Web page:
For many people growing outdoors simply isn’t an option. For others, they want to control the lighting 100% to increase growth during the vegetative stage and increase yield in the flowering stage. For these reasons, people want to learn how to choose the best indoor lighting for cannabis plants.
We are here to help.
Single Light Setup
As a beginner grower growing a small number of plants, we suggest a single light setup. Lighting for growing cannabis is an in-depth topic, but all you need to know is that several factors will influence your light selection.
The first issue is your light footprint, which means how much space your light covers. What this all boils down to is that you need a light that will effectively cover your canopy.
A full spectrum, single light set up is all you need in the beginning to grow awesome marijuana.
The hanging distance of your light is also a factor. Too much light can bleach or burn your plants.
For a full overview of grow lights, check out this article from hydrobuilder.com.
Trimming your Cannabis Plant
The first thing you should do is “top” your plant. Topping is when you cut off new growth from the top part of the main stem. This promotes outward growth, creating that beautiful bushy plant you’re looking for.
As a general rule, top your plant at the fifth node, as this will allow plenty of branches underneath. Cut this at the base of the new growth after the fifth node and you are set for success.
Secondly, as your plant grows, cut off any lower branches that aren’t receiving any light. These branches won’t produce full buds, so don’t feel bad about it. You are simply promoting growth in the areas that will produce more flower. Plants generally prefer that you cut off the branches at about 1/4th inch away from the base at a 45-degree angle.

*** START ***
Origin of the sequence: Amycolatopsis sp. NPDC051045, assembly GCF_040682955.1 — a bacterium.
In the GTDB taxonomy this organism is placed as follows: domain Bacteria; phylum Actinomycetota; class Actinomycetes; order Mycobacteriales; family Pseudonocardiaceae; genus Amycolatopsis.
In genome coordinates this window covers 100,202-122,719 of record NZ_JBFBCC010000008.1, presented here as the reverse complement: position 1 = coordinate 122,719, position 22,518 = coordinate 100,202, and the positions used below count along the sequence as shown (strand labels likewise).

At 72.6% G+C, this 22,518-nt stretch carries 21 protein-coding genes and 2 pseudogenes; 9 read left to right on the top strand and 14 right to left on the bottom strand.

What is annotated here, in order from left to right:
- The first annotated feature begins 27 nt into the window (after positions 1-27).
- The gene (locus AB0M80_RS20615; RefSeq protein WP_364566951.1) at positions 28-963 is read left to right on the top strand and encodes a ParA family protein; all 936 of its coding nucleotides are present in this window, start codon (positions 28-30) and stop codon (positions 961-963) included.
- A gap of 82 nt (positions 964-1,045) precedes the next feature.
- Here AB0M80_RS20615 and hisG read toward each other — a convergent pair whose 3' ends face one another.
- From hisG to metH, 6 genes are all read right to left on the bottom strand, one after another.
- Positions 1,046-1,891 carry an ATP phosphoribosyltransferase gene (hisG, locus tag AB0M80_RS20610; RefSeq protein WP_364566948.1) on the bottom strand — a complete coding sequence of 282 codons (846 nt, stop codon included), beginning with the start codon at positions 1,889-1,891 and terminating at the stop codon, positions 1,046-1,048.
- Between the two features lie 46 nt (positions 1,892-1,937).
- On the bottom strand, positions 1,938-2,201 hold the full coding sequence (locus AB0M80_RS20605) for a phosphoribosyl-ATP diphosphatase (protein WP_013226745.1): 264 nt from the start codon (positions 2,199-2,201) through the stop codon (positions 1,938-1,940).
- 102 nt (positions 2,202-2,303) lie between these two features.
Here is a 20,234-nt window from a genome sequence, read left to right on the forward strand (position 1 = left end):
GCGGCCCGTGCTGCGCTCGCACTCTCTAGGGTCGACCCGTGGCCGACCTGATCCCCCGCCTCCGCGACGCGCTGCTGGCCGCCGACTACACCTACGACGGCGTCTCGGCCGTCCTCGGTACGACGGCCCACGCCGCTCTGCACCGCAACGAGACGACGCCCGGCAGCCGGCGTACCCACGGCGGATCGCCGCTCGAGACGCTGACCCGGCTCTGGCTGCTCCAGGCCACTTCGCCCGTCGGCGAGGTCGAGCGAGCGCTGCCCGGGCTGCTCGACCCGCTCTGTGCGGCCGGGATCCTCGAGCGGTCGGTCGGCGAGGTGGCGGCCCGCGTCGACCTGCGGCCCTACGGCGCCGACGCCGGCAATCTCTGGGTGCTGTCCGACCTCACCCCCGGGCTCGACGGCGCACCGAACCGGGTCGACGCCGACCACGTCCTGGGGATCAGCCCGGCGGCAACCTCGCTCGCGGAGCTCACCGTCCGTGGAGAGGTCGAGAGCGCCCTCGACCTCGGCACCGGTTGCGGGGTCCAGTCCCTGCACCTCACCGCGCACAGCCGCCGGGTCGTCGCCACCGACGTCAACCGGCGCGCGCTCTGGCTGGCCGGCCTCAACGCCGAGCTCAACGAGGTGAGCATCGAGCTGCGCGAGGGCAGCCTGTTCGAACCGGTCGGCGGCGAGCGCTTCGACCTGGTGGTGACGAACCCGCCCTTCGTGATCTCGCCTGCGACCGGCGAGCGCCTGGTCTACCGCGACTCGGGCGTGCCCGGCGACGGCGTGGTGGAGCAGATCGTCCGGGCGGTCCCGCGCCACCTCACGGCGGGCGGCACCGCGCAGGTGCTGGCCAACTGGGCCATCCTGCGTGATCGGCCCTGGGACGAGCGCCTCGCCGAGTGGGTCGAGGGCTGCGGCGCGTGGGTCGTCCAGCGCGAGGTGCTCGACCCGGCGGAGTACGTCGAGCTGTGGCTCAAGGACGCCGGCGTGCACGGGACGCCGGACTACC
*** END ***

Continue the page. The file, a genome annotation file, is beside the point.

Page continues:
Then, make sure you trim off any dying leaves, as your plant is wasting energy trying to keep them alive.
Similarly, you can trim any shaded bud sites that aren’t receiving enough light or even branches growing into the canopy that aren’t receiving enough light to thrive.
You can trim your plant up to 3-4 weeks into its flowering cycle, but once your plant is in the flowering cycle, don’t trim any more as this may cause the plant to return to the vegetative stage.
Always use clean, sharp pruning shears to do this work. Think of this as surgery for your plant and avoid causing infections from using dirty tools.
Common Signs of Illness
There are so many signs that your plant may not be healthy, and each one may point to a different cause.
Our friends over at growweedeasy.com have compiled a whole list (with photos) of common issues you may encounter. Read about common cannabis plant illnesses here.
The biggest thing is to look out for are any changes in color, shape, or growth of your plant, as all of these things may indicate an issue.
Curling leaves, odd new growth during the flowering stage, color changes, scaling, mold, pests, and many more signs will let you know there is a problem.
Remember, one of the biggest issues with first-time growers is root rot (and similar issues) related to overwatering.
When to harvest your plants is a key issue and, as you have probably guessed, is a lengthy topic as well.
What you need to know can be found on the little white hairs of the buds themselves.
When the trichomes on the buds are clear, the bud is still immature. When they are slightly cloudy, they are ready. When the trichomes have turned amber, the THC has begun to degrade slightly, which will create a more mild effect and may even be what you are looking for.
Keep in mind that the lower buds on the plant will mature slower than the top ones, so consider this and pull out that magnifying glass.
When you have decided it is time to harvest, grab some rubber gloves, some clean sheers, some twine or rope, a bucket to transport the branches, and a good place to hang your weed.
The gloves will help keep the buds from sticking, and will also make it easier to collect the resin to make hash. Similarly, you can collect the resin for hash from your pruning sheers (just make sure the sheers are clean first).
Cut the branches individually from the stalk. Avoid hanging the entire plant as this may not allow for the best drying.
Hang each branch upside down in a cool area with good airflow. If your buds dry too quickly, they will be harsh or even dry outwardly, but moist in the center. If they dry too slowly, they can get moldy, so a spot with good airflow is key.
Once your plants are hanging, trim the big, fanning leaves away from the buds. Doing this now will save you some hassle.
Once your buds are dry, it’s time to up your vibe.
Learning how to grow your own cannabis is not as difficult as it might seem. Please reach out to us with any questions and one of our expert growers will get back to you!
Check out our full selection of Clones here to get started with growing your own cannabis.